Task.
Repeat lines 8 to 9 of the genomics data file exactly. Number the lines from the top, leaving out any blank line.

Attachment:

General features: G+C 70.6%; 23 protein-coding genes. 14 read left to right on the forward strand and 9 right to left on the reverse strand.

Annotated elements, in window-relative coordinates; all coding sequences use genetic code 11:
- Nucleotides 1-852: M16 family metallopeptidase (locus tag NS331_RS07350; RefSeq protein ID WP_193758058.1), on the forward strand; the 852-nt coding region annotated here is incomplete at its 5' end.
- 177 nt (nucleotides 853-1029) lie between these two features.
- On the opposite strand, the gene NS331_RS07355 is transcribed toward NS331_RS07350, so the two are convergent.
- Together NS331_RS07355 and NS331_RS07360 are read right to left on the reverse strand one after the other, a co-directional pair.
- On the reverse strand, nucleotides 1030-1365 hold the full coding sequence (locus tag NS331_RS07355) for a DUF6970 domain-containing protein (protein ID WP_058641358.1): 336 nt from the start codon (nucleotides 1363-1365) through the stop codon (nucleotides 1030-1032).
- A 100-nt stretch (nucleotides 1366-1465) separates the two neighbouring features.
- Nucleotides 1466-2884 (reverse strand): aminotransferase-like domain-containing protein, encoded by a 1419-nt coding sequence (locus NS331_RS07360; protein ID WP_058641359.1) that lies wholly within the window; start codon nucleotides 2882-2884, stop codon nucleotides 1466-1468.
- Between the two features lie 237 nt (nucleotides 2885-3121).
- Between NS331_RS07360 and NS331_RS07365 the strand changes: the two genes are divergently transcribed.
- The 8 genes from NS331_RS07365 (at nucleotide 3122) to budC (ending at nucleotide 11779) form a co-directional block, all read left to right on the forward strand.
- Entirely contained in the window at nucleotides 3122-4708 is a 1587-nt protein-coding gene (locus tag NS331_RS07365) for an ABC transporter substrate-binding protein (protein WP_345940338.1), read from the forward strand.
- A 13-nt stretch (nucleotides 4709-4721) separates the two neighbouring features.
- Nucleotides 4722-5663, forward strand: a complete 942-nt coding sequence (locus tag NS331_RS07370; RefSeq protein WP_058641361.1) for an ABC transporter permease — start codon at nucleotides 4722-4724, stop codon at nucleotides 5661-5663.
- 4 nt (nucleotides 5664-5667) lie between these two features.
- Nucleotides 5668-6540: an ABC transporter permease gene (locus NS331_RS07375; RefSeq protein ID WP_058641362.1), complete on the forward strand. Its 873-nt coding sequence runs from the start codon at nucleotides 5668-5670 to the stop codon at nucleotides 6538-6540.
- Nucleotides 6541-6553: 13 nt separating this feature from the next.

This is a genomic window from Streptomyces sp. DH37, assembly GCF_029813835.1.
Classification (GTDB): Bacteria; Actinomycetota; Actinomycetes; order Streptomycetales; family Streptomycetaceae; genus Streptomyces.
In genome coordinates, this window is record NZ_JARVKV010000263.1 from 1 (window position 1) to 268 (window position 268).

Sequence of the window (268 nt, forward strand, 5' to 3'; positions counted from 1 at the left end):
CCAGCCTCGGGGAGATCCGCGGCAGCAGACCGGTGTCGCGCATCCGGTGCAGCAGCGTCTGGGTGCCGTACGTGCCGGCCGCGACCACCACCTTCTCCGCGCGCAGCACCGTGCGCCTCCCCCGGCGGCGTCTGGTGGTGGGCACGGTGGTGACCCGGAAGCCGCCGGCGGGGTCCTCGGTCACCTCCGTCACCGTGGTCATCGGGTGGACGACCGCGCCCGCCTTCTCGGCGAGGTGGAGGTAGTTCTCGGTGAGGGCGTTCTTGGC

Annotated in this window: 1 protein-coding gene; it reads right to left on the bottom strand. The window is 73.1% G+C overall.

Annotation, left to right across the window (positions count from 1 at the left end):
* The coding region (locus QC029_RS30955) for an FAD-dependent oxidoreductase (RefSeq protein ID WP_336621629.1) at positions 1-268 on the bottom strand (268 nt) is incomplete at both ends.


- A 100-nt stretch (nucleotides 1366-1465) separates the two neighbouring features.
- Nucleotides 1466-2884 (reverse strand): aminotransferase-like domain-containing protein, encoded by a 1419-nt coding sequence (locus NS331_RS07360; protein ID WP_058641359.1) that lies wholly within the window; start codon nucleotides 2882-2884, stop codon nucleotides 1466-1468.